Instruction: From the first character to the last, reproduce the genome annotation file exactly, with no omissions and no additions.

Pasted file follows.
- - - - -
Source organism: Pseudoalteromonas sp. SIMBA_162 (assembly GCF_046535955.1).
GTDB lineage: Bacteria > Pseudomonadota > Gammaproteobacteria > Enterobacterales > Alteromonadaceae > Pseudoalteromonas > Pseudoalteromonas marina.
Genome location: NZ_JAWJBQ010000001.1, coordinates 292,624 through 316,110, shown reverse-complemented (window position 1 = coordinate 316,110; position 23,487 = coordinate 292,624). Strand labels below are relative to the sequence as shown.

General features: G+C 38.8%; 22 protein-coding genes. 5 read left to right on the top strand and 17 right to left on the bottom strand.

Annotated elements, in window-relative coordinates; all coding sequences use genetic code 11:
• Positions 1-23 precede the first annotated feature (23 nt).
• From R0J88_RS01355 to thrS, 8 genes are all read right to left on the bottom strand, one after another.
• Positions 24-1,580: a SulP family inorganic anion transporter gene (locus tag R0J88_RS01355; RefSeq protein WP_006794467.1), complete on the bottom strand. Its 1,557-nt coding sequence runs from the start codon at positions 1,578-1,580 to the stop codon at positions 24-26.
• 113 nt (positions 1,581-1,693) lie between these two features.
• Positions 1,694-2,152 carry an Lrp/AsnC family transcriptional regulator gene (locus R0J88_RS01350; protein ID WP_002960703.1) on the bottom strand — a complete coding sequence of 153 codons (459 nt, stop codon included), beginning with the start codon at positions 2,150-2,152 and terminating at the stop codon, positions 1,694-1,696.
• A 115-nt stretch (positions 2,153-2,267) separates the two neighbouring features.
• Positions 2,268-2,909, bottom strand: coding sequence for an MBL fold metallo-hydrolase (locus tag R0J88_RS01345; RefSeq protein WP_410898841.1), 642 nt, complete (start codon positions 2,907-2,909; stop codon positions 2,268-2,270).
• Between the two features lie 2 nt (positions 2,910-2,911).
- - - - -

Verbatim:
Source organism: Pseudoalteromonas sp. SIMBA_162 (assembly GCF_046535955.1).
GTDB lineage: Bacteria > Pseudomonadota > Gammaproteobacteria > Enterobacterales > Alteromonadaceae > Pseudoalteromonas > Pseudoalteromonas marina.
Genome location: NZ_JAWJBQ010000001.1, coordinates 292,624 through 316,110, shown reverse-complemented (window position 1 = coordinate 316,110; position 23,487 = coordinate 292,624). Strand labels below are relative to the sequence as shown.

General features: G+C 38.8%; 22 protein-coding genes. 5 read left to right on the top strand and 17 right to left on the bottom strand.

Annotated elements, in window-relative coordinates; all coding sequences use genetic code 11:
• Positions 1-23 precede the first annotated feature (23 nt).
• From R0J88_RS01355 to thrS, 8 genes are all read right to left on the bottom strand, one after another.
• Positions 24-1,580: a SulP family inorganic anion transporter gene (locus tag R0J88_RS01355; RefSeq protein WP_006794467.1), complete on the bottom strand. Its 1,557-nt coding sequence runs from the start codon at positions 1,578-1,580 to the stop codon at positions 24-26.
• 113 nt (positions 1,581-1,693) lie between these two features.
• Positions 1,694-2,152 carry an Lrp/AsnC family transcriptional regulator gene (locus R0J88_RS01350; protein ID WP_002960703.1) on the bottom strand — a complete coding sequence of 153 codons (459 nt, stop codon included), beginning with the start codon at positions 2,150-2,152 and terminating at the stop codon, positions 1,694-1,696.
• A 115-nt stretch (positions 2,153-2,267) separates the two neighbouring features.
• Positions 2,268-2,909, bottom strand: coding sequence for an MBL fold metallo-hydrolase (locus tag R0J88_RS01345; RefSeq protein WP_410898841.1), 642 nt, complete (start codon positions 2,907-2,909; stop codon positions 2,268-2,270).
• Between the two features lie 2 nt (positions 2,910-2,911).